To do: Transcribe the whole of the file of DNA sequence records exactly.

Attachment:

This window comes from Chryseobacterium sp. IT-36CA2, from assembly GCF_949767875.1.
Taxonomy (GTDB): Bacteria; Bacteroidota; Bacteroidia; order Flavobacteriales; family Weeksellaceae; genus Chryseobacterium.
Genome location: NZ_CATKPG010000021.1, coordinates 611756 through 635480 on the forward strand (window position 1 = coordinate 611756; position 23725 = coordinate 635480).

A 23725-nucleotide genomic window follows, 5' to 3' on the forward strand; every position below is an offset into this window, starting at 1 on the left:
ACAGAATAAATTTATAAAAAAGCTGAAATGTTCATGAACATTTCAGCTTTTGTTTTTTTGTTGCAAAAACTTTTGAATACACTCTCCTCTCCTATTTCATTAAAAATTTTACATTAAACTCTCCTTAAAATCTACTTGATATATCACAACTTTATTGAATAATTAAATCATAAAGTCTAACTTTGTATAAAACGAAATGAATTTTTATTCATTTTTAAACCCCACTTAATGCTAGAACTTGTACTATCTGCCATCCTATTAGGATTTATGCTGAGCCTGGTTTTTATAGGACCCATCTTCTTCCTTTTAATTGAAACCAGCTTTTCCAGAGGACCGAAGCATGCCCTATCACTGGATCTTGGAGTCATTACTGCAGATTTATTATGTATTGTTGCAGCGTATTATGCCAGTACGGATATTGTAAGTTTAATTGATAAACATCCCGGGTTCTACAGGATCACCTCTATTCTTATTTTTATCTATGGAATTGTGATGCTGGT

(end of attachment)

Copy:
This window comes from Chryseobacterium sp. IT-36CA2, from assembly GCF_949767875.1.
Taxonomy (GTDB): Bacteria; Bacteroidota; Bacteroidia; order Flavobacteriales; family Weeksellaceae; genus Chryseobacterium.
Genome location: NZ_CATKPG010000021.1, coordinates 611756 through 635480 on the forward strand (window position 1 = coordinate 611756; position 23725 = coordinate 635480).

A 23725-nucleotide genomic window follows, 5' to 3' on the forward strand; every position below is an offset into this window, starting at 1 on the left:
ACAGAATAAATTTATAAAAAAGCTGAAATGTTCATGAACATTTCAGCTTTTGTTTTTTTGTTGCAAAAACTTTTGAATACACTCTCCTCTCCTATTTCATTAAAAATTTTACATTAAACTCTCCTTAAAATCTACTTGATATATCACAACTTTATTGAATAATTAAATCATAAAGTCTAACTTTGTATAAAACGAAATGAATTTTTATTCATTTTTAAACCCCACTTAATGCTAGAACTTGTACTATCTGCCATCCTATTAGGATTTATGCTGAGCCTGGTTTTTATAGGACCCATCTTCTTCCTTTTAATTGAAACCAGCTTTTCCAGAGGACCGAAGCATGCCCTATCACTGGATCTTGGAGTCATTACTGCAGATTTATTATGTATTGTTGCAGCGTATTATGCCAGTACGGATATTGTAAGTTTAATTGATAAACATCCCGGGTTCTACAGGATCACCTCTATTCTTATTTTTATCTATGGAATTGTGATGCTGGT